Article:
There are approximately 3,348,547,029 articles, blog posts, and questionnaires on the internet to help you figure out your character's appearance. It's true. And that was a totally accurate number, by the way.
Well, today, I am not adding another one to the pile. At least, not another monotonous one. I did title this post 'The Essential Guide', did I not? There is epicness to be had here, ladies and gents. And here is what I think all those other posts aren't getting:
Physical appearances are not objective.
Your character's looks will change based on the beholder's perspective.
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That opens up a whole new world in your writing, doesn't it? Everyone's a critic. Real life is full of surprising compliments, rude remarks, self-consciousness, vanity, and other comments on appearances. Why shouldn't your story include these palpable hallmarks of real life?
After all, realism is your middleman to reader approval, which means it's also your new best friend. So let's make our characters real by making their appearances multifaceted, shall we?
That's why I've broken up today's post into two parts. Part one is all about getting to know your character's appearance, while part two is all about perspectives and learning how to write them into your story.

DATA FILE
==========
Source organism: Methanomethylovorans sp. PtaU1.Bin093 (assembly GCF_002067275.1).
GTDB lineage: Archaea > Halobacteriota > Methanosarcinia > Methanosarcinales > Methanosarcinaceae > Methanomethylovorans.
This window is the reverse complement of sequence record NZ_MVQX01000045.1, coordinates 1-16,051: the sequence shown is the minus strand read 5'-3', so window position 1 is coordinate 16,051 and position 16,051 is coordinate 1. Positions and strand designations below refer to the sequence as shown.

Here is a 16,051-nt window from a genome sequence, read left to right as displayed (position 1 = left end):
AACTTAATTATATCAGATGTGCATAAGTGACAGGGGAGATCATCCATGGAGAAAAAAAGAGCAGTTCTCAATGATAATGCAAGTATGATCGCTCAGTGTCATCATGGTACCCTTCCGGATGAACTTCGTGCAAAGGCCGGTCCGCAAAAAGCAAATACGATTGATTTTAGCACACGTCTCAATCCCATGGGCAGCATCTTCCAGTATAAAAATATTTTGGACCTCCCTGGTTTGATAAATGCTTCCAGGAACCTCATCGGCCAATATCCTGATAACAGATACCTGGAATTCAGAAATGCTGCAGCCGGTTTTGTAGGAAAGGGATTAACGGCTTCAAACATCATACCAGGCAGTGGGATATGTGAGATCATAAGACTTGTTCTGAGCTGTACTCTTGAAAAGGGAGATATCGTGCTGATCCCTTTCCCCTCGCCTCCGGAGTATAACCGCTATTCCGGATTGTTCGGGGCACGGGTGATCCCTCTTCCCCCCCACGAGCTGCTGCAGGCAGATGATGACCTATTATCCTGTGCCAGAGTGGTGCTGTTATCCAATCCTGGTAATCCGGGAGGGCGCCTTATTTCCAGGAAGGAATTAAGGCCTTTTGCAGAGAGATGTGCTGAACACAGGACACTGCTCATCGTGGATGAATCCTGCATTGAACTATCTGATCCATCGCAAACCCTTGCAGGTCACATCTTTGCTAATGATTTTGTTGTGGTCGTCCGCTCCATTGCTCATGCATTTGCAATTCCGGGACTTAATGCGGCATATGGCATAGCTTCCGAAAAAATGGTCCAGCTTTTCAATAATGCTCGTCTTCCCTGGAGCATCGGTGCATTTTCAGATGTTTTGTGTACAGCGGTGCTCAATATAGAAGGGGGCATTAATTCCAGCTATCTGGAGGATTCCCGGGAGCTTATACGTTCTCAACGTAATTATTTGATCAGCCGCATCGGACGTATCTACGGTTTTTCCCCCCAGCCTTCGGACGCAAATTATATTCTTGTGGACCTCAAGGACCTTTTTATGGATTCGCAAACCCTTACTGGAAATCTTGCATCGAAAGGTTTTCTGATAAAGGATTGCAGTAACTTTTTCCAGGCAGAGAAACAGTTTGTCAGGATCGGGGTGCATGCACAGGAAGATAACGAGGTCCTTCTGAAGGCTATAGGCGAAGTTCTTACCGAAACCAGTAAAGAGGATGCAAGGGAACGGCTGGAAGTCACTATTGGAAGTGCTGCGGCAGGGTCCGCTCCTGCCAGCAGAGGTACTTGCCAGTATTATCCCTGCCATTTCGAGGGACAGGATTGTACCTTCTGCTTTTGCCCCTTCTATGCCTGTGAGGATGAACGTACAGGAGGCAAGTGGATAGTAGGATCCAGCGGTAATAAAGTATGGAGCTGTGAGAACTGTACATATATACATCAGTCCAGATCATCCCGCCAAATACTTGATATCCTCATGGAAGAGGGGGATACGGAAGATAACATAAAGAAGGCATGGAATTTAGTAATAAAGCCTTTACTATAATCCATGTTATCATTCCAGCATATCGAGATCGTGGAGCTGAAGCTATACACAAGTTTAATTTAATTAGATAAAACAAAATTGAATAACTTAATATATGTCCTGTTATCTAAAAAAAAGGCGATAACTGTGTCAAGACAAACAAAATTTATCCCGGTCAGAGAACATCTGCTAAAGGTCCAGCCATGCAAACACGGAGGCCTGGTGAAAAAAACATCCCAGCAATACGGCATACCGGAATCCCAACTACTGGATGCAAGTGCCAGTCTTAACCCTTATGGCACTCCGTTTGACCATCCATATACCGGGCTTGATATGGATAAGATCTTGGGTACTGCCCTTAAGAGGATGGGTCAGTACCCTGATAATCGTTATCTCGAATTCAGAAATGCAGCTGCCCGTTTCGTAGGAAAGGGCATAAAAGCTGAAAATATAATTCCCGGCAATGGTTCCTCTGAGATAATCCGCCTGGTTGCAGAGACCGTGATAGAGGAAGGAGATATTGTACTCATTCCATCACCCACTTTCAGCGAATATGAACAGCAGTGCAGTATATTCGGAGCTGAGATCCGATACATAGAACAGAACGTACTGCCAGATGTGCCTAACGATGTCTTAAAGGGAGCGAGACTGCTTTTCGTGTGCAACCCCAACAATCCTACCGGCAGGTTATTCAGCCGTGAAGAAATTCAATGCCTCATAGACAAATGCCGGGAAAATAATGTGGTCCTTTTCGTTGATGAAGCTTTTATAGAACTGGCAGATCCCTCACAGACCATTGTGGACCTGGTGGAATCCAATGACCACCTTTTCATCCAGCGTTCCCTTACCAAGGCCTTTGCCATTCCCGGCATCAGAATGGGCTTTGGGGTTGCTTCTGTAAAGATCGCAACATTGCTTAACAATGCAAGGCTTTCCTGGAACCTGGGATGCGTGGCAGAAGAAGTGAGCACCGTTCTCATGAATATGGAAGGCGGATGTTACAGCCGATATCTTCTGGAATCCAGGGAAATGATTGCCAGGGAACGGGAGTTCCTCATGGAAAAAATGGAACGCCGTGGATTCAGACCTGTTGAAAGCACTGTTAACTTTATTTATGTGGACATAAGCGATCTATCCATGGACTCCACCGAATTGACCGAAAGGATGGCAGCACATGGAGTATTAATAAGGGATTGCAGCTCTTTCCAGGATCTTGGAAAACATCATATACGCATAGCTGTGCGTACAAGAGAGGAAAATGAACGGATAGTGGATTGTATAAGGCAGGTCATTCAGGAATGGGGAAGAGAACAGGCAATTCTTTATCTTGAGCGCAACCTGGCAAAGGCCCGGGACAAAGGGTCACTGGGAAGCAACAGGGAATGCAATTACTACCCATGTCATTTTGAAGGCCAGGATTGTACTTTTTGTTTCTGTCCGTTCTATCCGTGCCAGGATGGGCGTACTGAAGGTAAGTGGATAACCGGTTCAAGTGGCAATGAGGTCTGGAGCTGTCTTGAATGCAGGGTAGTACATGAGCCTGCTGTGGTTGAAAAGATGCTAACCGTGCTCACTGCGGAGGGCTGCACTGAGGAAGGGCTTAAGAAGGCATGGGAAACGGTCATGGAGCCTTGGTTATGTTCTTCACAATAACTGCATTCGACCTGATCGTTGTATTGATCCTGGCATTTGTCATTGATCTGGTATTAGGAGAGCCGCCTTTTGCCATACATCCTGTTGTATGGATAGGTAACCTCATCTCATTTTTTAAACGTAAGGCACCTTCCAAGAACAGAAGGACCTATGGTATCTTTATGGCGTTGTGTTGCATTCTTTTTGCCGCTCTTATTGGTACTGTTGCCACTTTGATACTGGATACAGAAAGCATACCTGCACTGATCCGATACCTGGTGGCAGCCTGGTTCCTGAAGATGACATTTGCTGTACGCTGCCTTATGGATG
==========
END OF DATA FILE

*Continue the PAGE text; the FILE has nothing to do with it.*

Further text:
Are you ready to write realistic appearances that bring your characters to life? Don't forget to download your copy of our character sketch template (you didn't think I'd leave you without a worksheet, did you?!), and let's get started!
It's time to get to know your characters. Hurray!
Today, I have five easy steps to help you nail down their essentials:
Step One: The Basics. First and foremost, you've got to lay down what I like to call the 'driver's license appearance' or the 'description of the fugitive'. It's exactly what it sounds like: the basics you might find on your character's driver's license or how a witness might describe your character if they were on the run.
Consider your character's gender, age, ethnicity, any identifying features, coloring and approximate height, weight, and build when writing up the basics, okay?